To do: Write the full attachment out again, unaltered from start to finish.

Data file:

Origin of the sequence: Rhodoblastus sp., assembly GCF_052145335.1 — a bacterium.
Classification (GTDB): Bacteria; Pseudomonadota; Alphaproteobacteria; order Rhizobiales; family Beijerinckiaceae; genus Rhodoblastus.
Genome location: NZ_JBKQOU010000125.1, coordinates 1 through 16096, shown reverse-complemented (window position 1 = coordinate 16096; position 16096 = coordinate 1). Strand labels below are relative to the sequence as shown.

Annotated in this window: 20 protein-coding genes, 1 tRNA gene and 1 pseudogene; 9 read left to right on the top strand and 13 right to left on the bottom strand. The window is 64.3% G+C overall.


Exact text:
Origin of the sequence: Rhodoblastus sp., assembly GCF_052145335.1 — a bacterium.
Classification (GTDB): Bacteria; Pseudomonadota; Alphaproteobacteria; order Rhizobiales; family Beijerinckiaceae; genus Rhodoblastus.
Genome location: NZ_JBKQOU010000125.1, coordinates 1 through 16096, shown reverse-complemented (window position 1 = coordinate 16096; position 16096 = coordinate 1). Strand labels below are relative to the sequence as shown.

Annotated in this window: 20 protein-coding genes, 1 tRNA gene and 1 pseudogene; 9 read left to right on the top strand and 13 right to left on the bottom strand. The window is 64.3% G+C overall.